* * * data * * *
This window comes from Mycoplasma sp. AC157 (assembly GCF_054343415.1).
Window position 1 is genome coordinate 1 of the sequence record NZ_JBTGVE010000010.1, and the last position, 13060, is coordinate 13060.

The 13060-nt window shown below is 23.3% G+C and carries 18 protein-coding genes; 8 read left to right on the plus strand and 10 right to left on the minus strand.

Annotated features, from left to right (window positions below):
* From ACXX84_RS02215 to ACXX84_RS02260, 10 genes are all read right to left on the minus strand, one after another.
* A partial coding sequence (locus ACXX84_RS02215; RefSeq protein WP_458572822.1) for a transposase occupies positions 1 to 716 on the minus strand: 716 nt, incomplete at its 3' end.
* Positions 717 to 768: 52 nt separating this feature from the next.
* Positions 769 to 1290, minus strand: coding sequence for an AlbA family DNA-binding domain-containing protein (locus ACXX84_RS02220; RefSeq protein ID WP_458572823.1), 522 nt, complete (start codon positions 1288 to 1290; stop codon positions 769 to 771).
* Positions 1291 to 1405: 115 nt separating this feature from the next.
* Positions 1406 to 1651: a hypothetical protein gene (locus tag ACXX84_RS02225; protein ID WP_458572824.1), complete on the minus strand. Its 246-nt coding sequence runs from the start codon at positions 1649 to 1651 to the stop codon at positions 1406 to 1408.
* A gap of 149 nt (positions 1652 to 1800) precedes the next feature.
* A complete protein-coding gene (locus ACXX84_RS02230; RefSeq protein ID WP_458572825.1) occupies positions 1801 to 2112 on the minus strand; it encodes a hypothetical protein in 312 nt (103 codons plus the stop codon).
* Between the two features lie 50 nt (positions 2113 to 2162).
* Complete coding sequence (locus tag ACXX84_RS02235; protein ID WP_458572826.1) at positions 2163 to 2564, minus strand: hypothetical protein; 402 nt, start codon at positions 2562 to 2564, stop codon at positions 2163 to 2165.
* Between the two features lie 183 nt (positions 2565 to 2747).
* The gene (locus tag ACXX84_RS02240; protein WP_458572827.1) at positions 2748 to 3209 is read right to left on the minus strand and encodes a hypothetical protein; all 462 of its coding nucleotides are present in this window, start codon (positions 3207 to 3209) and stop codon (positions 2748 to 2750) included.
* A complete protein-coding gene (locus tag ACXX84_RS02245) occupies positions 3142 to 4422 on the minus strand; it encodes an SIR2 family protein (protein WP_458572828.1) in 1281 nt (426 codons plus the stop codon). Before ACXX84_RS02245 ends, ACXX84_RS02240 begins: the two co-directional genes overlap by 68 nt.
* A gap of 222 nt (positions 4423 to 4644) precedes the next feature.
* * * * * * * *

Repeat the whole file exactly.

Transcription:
This window comes from Mycoplasma sp. AC157 (assembly GCF_054343415.1).
Window position 1 is genome coordinate 1 of the sequence record NZ_JBTGVE010000010.1, and the last position, 13060, is coordinate 13060.

The 13060-nt window shown below is 23.3% G+C and carries 18 protein-coding genes; 8 read left to right on the plus strand and 10 right to left on the minus strand.

Annotated features, from left to right (window positions below):
* From ACXX84_RS02215 to ACXX84_RS02260, 10 genes are all read right to left on the minus strand, one after another.
* A partial coding sequence (locus ACXX84_RS02215; RefSeq protein WP_458572822.1) for a transposase occupies positions 1 to 716 on the minus strand: 716 nt, incomplete at its 3' end.
* Positions 717 to 768: 52 nt separating this feature from the next.
* Positions 769 to 1290, minus strand: coding sequence for an AlbA family DNA-binding domain-containing protein (locus ACXX84_RS02220; RefSeq protein ID WP_458572823.1), 522 nt, complete (start codon positions 1288 to 1290; stop codon positions 769 to 771).
* Positions 1291 to 1405: 115 nt separating this feature from the next.
* Positions 1406 to 1651: a hypothetical protein gene (locus tag ACXX84_RS02225; protein ID WP_458572824.1), complete on the minus strand. Its 246-nt coding sequence runs from the start codon at positions 1649 to 1651 to the stop codon at positions 1406 to 1408.
* A gap of 149 nt (positions 1652 to 1800) precedes the next feature.
* A complete protein-coding gene (locus ACXX84_RS02230; RefSeq protein ID WP_458572825.1) occupies positions 1801 to 2112 on the minus strand; it encodes a hypothetical protein in 312 nt (103 codons plus the stop codon).
* Between the two features lie 50 nt (positions 2113 to 2162).
* Complete coding sequence (locus tag ACXX84_RS02235; protein ID WP_458572826.1) at positions 2163 to 2564, minus strand: hypothetical protein; 402 nt, start codon at positions 2562 to 2564, stop codon at positions 2163 to 2165.
* Between the two features lie 183 nt (positions 2565 to 2747).
* The gene (locus tag ACXX84_RS02240; protein WP_458572827.1) at positions 2748 to 3209 is read right to left on the minus strand and encodes a hypothetical protein; all 462 of its coding nucleotides are present in this window, start codon (positions 3207 to 3209) and stop codon (positions 2748 to 2750) included.
* A complete protein-coding gene (locus tag ACXX84_RS02245) occupies positions 3142 to 4422 on the minus strand; it encodes an SIR2 family protein (protein WP_458572828.1) in 1281 nt (426 codons plus the stop codon). Before ACXX84_RS02245 ends, ACXX84_RS02240 begins: the two co-directional genes overlap by 68 nt.
* A gap of 222 nt (positions 4423 to 4644) precedes the next feature.